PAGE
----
In honor of Opening Day 2017, we thought it would be fun to take a look back at the five craziest Opening Day games (or home openers), as defined by swings in win expectancy. So we did, in this video we just posted at our Facebook page! Happy baseball!

Thanks to Sean Dolinar for his research assistance.

2016 Hitter Contact-Quality Report: NL Catchers

It’s been quite a while since we kicked off our position-by-position look at 2016 hitter contact quality, which arrives at its last official installment today. (There will be a small number of add-on articles covering pitchers and hitters who didn’t quite qualify as “regulars.”) We looked at AL catchers earlier this week; today we move on to the NL crop, again utilizing granular exit-speed and launch-angle data in the analysis.

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Sergio Romo Opts for Dodger Blue

As Ken Rosenthal reported Monday, Sergio Romo has found a home in Los Angeles, signing a one-year deal with the Dodgers and switching sides in one of the game’s most spirited rivalries. Romo will always be associated with the Giants, part of three World Series-winning teams, but he’ll pitch for the Dodgers in 2017 and it’s going to take some getting used to for everyone.

The incomparable Grant Brisbee offered a fascinating detail as he came to grips with the transaction:

(Romo) was recognizable. He was on commercials. He was reliable. He occasionally made opposing hitters look silly, as if they just picked up the sport of baseball. And he was around for nine seasons. Here’s a list of San Francisco Giants who have thrown nine seasons or more since the team moved west:

Juan Marichal
Greg Minton
Matt Cain
Gary Lavelle
Kirk Rueter
Scott Garrelts
Randy Moffitt
Jim Barr
Gaylord Perry
Sergio Romo
Tim Lincecum

How many relievers spend nine seasons with a club nowadays? It’s a rare tenure. But by relocating south to join the division favorites, he will now be part of the group setting up for closer Kenley Jansen, unless manager Dave Roberts blows our minds and begins using Jansen in non-save situations.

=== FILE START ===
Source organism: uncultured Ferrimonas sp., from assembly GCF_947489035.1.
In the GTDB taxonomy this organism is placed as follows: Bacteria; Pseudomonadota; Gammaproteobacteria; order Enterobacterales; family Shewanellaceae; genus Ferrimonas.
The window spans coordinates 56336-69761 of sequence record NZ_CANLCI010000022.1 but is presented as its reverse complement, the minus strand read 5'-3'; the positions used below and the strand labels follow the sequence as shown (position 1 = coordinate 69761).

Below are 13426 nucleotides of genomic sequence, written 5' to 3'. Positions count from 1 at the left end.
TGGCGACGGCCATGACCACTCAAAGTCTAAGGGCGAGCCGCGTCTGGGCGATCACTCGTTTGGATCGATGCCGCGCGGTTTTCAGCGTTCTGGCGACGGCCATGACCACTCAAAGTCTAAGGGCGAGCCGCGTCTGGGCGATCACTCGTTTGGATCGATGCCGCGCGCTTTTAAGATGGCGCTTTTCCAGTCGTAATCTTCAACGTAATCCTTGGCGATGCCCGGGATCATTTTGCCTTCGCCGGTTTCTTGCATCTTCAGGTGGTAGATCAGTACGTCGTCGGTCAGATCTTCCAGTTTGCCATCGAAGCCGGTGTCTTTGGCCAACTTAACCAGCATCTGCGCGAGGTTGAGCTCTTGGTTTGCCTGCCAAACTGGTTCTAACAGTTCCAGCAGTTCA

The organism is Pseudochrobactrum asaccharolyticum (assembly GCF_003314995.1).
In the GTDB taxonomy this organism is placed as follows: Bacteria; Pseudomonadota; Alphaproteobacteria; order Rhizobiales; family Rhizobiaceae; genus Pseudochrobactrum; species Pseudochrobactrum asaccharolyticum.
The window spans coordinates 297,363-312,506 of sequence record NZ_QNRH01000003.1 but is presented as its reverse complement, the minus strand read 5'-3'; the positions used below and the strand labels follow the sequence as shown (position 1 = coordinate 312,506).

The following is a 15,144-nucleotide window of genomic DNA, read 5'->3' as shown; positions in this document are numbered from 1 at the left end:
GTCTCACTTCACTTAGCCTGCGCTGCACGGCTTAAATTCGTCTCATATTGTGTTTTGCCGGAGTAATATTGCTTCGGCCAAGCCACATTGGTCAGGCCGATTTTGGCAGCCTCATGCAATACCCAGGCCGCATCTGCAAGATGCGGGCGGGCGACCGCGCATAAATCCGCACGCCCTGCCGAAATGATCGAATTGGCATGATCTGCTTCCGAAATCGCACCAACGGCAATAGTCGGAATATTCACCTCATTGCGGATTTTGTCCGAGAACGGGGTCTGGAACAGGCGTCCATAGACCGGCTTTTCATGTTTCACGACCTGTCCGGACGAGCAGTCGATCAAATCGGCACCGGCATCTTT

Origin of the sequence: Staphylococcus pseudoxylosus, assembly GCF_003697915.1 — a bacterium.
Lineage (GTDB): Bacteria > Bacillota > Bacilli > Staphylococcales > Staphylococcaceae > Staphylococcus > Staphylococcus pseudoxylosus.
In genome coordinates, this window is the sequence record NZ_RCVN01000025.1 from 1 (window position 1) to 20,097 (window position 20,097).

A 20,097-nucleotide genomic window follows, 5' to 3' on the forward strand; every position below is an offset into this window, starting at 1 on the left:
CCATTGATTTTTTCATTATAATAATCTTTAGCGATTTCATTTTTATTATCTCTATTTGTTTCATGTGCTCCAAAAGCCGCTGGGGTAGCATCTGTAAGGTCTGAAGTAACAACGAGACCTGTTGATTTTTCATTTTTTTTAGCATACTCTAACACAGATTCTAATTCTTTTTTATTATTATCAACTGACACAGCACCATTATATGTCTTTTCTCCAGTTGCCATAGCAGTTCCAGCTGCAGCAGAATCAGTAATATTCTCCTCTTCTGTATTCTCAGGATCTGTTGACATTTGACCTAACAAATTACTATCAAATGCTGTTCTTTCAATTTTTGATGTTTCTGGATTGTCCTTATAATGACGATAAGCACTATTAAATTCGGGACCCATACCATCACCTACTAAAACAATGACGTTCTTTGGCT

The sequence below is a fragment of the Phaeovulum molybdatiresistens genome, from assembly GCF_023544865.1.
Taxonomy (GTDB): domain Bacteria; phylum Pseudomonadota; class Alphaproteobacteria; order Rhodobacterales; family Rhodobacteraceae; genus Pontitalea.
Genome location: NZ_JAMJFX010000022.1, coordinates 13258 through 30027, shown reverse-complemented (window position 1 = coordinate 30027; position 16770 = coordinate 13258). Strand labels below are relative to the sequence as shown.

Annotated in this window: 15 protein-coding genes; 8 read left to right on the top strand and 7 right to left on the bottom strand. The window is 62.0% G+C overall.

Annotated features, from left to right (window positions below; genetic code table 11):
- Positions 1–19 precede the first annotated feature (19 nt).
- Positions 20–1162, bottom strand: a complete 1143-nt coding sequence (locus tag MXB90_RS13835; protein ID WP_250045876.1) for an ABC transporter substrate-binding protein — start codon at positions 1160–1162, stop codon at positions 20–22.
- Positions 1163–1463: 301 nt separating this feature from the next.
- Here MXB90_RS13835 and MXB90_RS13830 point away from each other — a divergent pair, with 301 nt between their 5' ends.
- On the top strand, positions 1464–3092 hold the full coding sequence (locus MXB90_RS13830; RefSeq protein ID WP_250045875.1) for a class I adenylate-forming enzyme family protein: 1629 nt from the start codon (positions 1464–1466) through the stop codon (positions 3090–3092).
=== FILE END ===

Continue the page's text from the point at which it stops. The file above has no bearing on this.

Everything from Romo’s demonstrative actions to his pitch mix remains interesting. He’s succeeded with below-average velocity thanks to his slider, a fascinating pitch that proves in the bullpen you can really make a career with one pitch – if it’s outstanding.

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AT&T Is the Home-Run Killer of the Millennium

Here’s something that isn’t new to you: It’s difficult to hit a home run in San Francisco. It’s difficult to hit a home run in any ballpark, but, in particular, San Francisco makes it tough. This information is well understood.

So why don’t we freshen things up with a twist? Not only is it hard to hit a homer in AT&T Park — AT&T makes homers more hard than Coors Field makes them easy. That’s clunky, so to put it a different way, AT&T has the most extreme home-run park factor in the league. The most extreme of the pitcher-friendly places, and the most extreme of the hitter-friendly places, just speaking in terms of distance from the average. We all know the ballpark holds most fly balls, but while we were paying only indirect attention, AT&T became the toughest dinger ballpark in 25 years.

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Vladimir Guerrero and the Best Truly Bad Ball Hitters